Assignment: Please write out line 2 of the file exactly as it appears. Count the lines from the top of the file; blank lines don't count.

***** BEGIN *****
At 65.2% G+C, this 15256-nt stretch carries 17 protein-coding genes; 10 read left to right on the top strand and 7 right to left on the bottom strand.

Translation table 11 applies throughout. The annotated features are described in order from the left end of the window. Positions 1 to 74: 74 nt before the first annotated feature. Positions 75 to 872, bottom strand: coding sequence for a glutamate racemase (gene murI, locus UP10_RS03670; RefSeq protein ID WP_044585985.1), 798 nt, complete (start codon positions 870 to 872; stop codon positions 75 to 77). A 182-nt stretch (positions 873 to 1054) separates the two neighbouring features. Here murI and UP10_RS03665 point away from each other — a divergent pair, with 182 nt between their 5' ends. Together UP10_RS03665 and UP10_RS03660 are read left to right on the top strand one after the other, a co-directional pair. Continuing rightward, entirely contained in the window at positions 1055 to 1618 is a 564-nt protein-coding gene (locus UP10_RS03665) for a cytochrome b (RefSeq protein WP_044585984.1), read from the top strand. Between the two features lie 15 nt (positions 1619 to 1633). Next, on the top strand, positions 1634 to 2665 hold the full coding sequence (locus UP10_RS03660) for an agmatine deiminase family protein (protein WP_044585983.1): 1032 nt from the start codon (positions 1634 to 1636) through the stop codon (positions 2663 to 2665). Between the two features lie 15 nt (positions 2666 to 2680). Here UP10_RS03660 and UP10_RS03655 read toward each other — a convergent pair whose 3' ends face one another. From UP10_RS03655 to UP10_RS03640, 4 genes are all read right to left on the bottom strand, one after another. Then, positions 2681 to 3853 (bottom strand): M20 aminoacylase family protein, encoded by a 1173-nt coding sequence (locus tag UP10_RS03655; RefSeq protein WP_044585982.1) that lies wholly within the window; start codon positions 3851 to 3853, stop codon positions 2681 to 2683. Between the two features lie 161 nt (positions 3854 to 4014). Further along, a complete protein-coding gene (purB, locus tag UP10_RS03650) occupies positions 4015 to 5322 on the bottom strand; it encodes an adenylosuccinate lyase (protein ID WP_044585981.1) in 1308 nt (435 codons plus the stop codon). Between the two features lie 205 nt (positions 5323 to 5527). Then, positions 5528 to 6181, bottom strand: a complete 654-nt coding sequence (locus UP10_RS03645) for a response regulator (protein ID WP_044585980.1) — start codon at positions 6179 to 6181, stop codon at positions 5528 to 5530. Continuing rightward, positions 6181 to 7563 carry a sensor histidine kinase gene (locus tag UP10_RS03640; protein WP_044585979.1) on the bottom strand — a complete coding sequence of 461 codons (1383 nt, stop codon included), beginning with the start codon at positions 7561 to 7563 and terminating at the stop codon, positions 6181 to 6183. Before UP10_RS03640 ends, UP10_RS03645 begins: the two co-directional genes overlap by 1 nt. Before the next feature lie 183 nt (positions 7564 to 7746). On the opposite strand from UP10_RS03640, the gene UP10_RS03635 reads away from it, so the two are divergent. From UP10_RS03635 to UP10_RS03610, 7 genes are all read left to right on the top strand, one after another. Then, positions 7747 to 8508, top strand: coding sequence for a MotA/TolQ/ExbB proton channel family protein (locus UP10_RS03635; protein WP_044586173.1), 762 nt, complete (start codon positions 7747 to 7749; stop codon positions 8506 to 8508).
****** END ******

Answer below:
Translation table 11 applies throughout. The annotated features are described in order from the left end of the window. Positions 1 to 74: 74 nt before the first annotated feature. Positions 75 to 872, bottom strand: coding sequence for a glutamate racemase (gene murI, locus UP10_RS03670; RefSeq protein ID WP_044585985.1), 798 nt, complete (start codon positions 870 to 872; stop codon positions 75 to 77). A 182-nt stretch (positions 873 to 1054) separates the two neighbouring features. Here murI and UP10_RS03665 point away from each other — a divergent pair, with 182 nt between their 5' ends. Together UP10_RS03665 and UP10_RS03660 are read left to right on the top strand one after the other, a co-directional pair. Continuing rightward, entirely contained in the window at positions 1055 to 1618 is a 564-nt protein-coding gene (locus UP10_RS03665) for a cytochrome b (RefSeq protein WP_044585984.1), read from the top strand. Between the two features lie 15 nt (positions 1619 to 1633). Next, on the top strand, positions 1634 to 2665 hold the full coding sequence (locus UP10_RS03660) for an agmatine deiminase family protein (protein WP_044585983.1): 1032 nt from the start codon (positions 1634 to 1636) through the stop codon (positions 2663 to 2665). Between the two features lie 15 nt (positions 2666 to 2680). Here UP10_RS03660 and UP10_RS03655 read toward each other — a convergent pair whose 3' ends face one another. From UP10_RS03655 to UP10_RS03640, 4 genes are all read right to left on the bottom strand, one after another. Then, positions 2681 to 3853 (bottom strand): M20 aminoacylase family protein, encoded by a 1173-nt coding sequence (locus tag UP10_RS03655; RefSeq protein WP_044585982.1) that lies wholly within the window; start codon positions 3851 to 3853, stop codon positions 2681 to 2683. Between the two features lie 161 nt (positions 3854 to 4014). Further along, a complete protein-coding gene (purB, locus tag UP10_RS03650) occupies positions 4015 to 5322 on the bottom strand; it encodes an adenylosuccinate lyase (protein ID WP_044585981.1) in 1308 nt (435 codons plus the stop codon). Between the two features lie 205 nt (positions 5323 to 5527). Then, positions 5528 to 6181, bottom strand: a complete 654-nt coding sequence (locus UP10_RS03645) for a response regulator (protein ID WP_044585980.1) — start codon at positions 6179 to 6181, stop codon at positions 5528 to 5530. Continuing rightward, positions 6181 to 7563 carry a sensor histidine kinase gene (locus tag UP10_RS03640; protein WP_044585979.1) on the bottom strand — a complete coding sequence of 461 codons (1383 nt, stop codon included), beginning with the start codon at positions 7561 to 7563 and terminating at the stop codon, positions 6181 to 6183. Before UP10_RS03640 ends, UP10_RS03645 begins: the two co-directional genes overlap by 1 nt. Before the next feature lie 183 nt (positions 7564 to 7746). On the opposite strand from UP10_RS03640, the gene UP10_RS03635 reads away from it, so the two are divergent. From UP10_RS03635 to UP10_RS03610, 7 genes are all read left to right on the top strand, one after another. Then, positions 7747 to 8508, top strand: coding sequence for a MotA/TolQ/ExbB proton channel family protein (locus UP10_RS03635; protein WP_044586173.1), 762 nt, complete (start codon positions 7747 to 7749; stop codon positions 8506 to 8508).